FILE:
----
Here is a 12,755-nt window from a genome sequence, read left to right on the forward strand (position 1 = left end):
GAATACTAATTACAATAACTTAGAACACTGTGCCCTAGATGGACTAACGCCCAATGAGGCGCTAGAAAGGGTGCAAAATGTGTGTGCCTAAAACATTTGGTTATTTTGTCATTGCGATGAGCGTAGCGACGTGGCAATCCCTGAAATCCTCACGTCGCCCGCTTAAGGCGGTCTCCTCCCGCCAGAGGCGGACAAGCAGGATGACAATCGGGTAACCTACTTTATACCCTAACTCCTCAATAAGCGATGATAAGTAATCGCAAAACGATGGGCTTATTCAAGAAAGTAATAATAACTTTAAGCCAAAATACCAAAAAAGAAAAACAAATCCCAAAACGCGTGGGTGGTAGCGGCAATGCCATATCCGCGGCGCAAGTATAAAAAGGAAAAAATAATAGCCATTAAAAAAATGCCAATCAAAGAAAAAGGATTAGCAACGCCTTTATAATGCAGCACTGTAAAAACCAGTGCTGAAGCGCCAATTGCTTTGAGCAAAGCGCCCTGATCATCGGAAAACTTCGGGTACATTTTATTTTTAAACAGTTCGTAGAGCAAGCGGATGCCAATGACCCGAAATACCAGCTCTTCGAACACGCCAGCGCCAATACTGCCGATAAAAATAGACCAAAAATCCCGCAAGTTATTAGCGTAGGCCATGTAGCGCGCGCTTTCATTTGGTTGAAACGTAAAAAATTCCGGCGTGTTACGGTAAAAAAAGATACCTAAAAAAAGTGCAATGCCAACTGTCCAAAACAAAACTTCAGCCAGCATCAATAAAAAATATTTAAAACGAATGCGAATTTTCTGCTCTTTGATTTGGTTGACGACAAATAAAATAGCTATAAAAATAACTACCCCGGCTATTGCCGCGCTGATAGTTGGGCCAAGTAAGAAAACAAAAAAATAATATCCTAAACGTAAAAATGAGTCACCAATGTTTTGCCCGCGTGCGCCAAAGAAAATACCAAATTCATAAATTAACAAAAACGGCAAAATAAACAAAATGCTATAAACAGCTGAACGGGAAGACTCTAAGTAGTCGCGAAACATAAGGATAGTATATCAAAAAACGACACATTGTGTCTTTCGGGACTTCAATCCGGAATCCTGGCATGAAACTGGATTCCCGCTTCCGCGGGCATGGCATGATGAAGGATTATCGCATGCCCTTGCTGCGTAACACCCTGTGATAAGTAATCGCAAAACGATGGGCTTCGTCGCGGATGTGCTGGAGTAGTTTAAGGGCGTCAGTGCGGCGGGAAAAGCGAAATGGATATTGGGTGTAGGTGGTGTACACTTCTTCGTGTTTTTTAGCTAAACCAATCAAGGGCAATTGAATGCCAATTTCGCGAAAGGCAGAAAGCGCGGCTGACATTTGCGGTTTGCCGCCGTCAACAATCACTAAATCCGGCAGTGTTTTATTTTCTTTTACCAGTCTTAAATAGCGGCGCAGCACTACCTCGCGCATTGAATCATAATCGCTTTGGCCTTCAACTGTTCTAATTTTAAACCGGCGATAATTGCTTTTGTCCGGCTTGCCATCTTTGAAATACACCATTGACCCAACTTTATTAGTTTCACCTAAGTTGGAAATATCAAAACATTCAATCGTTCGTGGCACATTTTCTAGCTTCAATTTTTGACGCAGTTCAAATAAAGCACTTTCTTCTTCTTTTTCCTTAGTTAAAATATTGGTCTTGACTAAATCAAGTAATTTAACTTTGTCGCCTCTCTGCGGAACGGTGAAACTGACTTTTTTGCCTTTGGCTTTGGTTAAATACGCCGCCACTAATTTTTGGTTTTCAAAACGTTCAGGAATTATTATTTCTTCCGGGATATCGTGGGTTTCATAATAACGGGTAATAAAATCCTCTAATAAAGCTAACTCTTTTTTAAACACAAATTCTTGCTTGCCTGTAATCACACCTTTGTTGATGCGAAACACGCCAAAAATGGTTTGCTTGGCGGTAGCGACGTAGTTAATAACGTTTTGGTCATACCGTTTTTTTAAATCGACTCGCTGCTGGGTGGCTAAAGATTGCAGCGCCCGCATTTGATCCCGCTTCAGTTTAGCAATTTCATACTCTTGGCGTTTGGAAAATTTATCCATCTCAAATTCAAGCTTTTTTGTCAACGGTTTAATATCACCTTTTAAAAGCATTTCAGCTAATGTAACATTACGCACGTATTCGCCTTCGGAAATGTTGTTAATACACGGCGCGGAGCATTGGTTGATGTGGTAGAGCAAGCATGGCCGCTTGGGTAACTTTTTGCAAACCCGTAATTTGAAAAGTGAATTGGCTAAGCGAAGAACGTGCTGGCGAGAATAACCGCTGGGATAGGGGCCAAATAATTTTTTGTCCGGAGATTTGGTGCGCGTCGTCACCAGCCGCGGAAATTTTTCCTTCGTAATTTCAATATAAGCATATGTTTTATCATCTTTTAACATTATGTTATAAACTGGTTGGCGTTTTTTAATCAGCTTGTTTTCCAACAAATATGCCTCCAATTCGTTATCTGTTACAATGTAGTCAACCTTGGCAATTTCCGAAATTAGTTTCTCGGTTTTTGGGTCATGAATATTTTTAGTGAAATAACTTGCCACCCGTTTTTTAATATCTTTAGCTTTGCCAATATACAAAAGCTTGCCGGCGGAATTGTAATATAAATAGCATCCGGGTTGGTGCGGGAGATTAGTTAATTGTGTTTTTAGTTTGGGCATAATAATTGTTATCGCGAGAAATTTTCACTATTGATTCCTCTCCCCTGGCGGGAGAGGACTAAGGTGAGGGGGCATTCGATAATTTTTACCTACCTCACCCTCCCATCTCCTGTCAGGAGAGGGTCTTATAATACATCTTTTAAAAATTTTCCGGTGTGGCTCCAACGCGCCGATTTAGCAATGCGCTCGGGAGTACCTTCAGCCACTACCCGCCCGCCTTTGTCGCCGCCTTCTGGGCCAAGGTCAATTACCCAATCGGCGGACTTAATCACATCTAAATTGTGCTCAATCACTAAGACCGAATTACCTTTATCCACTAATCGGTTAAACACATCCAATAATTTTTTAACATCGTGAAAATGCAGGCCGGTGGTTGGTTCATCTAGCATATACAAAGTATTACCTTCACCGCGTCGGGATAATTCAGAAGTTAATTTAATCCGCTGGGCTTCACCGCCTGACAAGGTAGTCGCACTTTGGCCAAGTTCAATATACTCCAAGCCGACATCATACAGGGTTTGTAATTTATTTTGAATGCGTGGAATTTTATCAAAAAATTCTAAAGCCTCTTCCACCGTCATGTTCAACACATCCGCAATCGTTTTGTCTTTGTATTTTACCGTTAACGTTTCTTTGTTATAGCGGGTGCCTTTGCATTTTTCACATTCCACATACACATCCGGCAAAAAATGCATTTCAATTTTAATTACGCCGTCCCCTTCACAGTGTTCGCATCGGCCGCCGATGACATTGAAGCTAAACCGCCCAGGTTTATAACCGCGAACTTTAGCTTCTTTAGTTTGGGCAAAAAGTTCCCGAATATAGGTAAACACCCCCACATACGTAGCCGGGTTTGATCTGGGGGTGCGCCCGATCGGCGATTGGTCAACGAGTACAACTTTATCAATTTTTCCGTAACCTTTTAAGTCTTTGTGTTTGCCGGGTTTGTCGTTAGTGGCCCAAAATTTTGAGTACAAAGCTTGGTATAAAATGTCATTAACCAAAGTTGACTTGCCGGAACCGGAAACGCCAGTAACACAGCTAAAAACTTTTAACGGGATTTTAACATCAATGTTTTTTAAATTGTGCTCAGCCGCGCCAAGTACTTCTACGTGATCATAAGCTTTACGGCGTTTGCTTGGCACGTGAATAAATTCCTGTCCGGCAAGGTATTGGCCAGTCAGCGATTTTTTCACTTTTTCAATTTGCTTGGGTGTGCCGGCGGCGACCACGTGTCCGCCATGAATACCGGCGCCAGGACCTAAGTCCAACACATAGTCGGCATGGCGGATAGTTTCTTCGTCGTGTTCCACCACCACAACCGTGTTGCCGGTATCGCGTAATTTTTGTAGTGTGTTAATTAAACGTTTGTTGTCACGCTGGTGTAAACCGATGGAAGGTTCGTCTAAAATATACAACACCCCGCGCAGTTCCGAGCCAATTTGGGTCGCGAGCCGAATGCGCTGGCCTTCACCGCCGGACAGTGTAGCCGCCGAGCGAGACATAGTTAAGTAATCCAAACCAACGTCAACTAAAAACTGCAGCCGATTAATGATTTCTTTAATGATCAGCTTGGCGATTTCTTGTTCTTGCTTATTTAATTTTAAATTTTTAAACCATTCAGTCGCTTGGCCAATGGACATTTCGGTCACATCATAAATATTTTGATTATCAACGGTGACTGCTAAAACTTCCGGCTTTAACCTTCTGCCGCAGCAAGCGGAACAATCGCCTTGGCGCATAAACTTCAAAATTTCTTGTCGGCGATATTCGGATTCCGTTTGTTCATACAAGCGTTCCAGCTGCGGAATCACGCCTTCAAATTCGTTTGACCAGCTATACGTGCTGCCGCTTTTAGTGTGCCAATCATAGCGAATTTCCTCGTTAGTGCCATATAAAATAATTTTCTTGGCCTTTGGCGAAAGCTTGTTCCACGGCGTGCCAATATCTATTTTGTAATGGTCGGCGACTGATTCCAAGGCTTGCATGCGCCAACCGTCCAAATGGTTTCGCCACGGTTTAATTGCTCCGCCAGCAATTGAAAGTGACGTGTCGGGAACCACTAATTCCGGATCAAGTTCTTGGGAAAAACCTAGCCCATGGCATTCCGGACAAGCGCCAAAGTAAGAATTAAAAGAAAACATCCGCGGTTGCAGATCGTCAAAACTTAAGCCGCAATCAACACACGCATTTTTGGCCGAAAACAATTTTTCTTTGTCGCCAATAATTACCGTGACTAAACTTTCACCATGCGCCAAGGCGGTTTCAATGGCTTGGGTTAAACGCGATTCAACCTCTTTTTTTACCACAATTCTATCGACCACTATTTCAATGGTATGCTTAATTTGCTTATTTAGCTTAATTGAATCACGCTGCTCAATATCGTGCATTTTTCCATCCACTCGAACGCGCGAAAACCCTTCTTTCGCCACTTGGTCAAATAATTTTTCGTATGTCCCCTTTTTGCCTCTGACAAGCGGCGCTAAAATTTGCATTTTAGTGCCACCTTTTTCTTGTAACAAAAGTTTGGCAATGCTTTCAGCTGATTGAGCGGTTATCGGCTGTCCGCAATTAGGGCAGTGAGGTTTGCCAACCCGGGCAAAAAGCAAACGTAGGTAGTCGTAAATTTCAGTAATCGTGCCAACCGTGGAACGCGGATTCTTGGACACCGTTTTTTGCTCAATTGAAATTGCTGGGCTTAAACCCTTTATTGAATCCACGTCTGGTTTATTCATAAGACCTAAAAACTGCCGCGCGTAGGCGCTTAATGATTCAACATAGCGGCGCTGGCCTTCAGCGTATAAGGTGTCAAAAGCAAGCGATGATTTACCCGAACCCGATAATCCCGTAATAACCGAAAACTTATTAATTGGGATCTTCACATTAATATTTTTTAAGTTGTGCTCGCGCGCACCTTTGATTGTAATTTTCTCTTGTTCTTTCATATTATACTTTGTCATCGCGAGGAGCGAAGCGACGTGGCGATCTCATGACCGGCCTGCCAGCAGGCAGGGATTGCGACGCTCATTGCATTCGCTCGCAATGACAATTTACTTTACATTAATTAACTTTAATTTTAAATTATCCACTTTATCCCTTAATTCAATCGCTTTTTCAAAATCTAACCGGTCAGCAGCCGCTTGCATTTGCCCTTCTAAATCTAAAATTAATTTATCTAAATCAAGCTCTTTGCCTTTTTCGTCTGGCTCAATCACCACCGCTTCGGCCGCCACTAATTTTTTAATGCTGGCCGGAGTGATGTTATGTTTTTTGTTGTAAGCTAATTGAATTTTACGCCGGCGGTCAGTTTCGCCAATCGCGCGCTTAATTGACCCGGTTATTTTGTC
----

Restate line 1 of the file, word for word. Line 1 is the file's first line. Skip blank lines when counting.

Here is a 12,755-nt window from a genome sequence, read left to right on the forward strand (position 1 = left end):